Despite initiatives to promote agricultural production and the engagement of youth in agriculture, agricultural production in the African continent remains low compared with the rest of the world. This is exacerbated by the pressures facing farmers from the climate crisis as well as the poor adoption of modern technologies that can improve their productivity in the face of climate threats. 

Today’s world is driven by many new technologies, including blockchains, artificial intelligence, and the internet. Compared with older farmers, young farmers are more innovative and better adopters of modern technologies. Youth can turn this digital revolution into climate action for sustainable food systems in Africa. 

Historically, farming was shunned by many young people and perceived as a domain for the poor and less educated. Today, more youth are drawn into farming by modern agricultural technologies which help intensify production and increase incomes. Using social media platforms, some of these young ‘agripreneurs’ publicize their enterprises and inspire their followers to venture into agribusiness.

In addition, young people in Africa often invest in activities that support and influence the food value chain. Value chain supporters include bankers, advisers, brokers, and providers of credit, machinery, and other various services. Others play important roles in transforming their nation’s food systems as value chain influencers: students, researchers, policy-makers, and climate activists. 

The need for knowledge-driven production has led to a significant increase in the number of young researchers who are engaged in research and discovering innovative ways to solve the various challenges faced by African agri-food systems. For example, youth are considered important stakeholders in the research programs of organizations such as the Consortium of International Agricultural Research Centers (CGIAR) and international climate change negotiations.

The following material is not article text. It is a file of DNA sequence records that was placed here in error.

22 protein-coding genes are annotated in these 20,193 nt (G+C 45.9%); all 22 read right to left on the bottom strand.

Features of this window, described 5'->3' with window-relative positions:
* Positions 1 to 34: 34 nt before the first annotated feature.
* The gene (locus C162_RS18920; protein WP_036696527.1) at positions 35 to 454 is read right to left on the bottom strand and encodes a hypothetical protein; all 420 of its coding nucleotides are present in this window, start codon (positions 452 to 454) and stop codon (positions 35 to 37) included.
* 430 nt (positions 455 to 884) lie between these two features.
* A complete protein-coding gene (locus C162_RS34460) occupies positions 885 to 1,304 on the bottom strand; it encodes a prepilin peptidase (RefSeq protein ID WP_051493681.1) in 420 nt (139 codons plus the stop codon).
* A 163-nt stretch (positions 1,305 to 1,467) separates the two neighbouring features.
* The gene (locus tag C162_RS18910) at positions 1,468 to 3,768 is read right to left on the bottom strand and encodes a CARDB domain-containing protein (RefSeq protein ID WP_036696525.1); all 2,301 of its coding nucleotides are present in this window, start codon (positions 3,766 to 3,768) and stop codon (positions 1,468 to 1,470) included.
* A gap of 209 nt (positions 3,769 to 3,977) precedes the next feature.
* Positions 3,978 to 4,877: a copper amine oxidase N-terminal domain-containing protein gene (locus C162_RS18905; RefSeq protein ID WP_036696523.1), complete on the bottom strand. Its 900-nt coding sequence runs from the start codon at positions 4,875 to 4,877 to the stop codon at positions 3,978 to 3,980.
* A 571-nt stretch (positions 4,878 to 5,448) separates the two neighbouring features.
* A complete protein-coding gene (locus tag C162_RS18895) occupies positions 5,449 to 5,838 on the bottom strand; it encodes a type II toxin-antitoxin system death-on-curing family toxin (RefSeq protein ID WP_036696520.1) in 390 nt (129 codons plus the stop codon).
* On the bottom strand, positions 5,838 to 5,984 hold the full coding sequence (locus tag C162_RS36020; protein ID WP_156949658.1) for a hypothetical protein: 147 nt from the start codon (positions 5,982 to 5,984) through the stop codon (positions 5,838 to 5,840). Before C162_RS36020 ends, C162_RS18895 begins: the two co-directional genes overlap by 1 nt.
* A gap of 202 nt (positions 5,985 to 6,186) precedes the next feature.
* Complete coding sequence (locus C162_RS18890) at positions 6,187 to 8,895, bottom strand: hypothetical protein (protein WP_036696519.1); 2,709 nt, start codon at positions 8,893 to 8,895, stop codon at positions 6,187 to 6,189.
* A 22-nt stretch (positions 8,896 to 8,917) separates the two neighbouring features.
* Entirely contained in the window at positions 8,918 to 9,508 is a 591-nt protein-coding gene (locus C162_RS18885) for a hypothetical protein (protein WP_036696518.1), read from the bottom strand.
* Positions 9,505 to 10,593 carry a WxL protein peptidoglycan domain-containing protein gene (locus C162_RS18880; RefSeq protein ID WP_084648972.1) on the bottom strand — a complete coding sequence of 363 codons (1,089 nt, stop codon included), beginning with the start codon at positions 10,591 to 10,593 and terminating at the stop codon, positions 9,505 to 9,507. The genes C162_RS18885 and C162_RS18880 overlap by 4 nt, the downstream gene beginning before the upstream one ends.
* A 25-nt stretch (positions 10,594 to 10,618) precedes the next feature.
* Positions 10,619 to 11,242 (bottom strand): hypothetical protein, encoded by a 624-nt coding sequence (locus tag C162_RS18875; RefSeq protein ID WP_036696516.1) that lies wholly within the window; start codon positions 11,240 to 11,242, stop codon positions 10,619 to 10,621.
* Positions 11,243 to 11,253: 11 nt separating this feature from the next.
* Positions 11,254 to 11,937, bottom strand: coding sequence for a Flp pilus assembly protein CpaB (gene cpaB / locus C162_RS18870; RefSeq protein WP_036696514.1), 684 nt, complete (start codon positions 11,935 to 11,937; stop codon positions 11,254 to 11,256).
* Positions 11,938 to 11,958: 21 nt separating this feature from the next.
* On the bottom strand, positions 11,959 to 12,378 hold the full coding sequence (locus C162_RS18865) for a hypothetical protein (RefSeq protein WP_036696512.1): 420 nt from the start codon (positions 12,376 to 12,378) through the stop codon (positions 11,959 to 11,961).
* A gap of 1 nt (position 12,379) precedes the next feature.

Private sector-led initiatives, such as the Bayer-supported Youth Ag Summit, are also creating opportunities for young people around the world to discuss the challenges of food security and to share information on the opportunities available in agriculture. All of these activities offer opportunities to build and transform the African food system as a business. 

Conclusion

While examining evidence around opportunities, challenges, and policies, this column has discussed the role that youth can play in transforming African food systems. Despite challenges - such as poor access to land, credit, and markets - the economic context within which young people operate offers them a variety of opportunities to transform African food systems and generate income.

Limited economic and employment opportunities in the urban and non-farm sectors in most African countries have increased policy-makers’ and development planners’ interest in ‘youth-inclusive rural transformation’, where agriculture in rural areas should ideally be intensive and commercially oriented. Future interventions should be based on approaches that incorporate youth aspirations and address the challenges associated with access to resources, such as land and credit.

More should be done to inspire young people, especially in the rural sector, to engage in agriculture and to integrate them into agricultural value chains by:

  • Transforming rural areas via investments in infrastructure and other services.
  • Supporting youth agribusiness projects with competitive grants.
  • Demonstrating successful youth-run agribusiness on social and other media.
  • Enhancing skills development through learning and information sharing.

Such interventions will contribute towards improving food and nutrition security and will also help address the challenge of Africa’s ageing farming population.

A Zimbabwean youth into poultry farming 

 

Authors:

 

Olga Mapanje is a Ph.D. student at the University of Pretoria. Her research is focusing on the role of public interventions in unlocking climate finance in agriculture. 

Rodney Mushongachiware is an Agricultural Economist with 8 years of experience in the development of agricultural markets for smallholder farmers in Zimbabwe.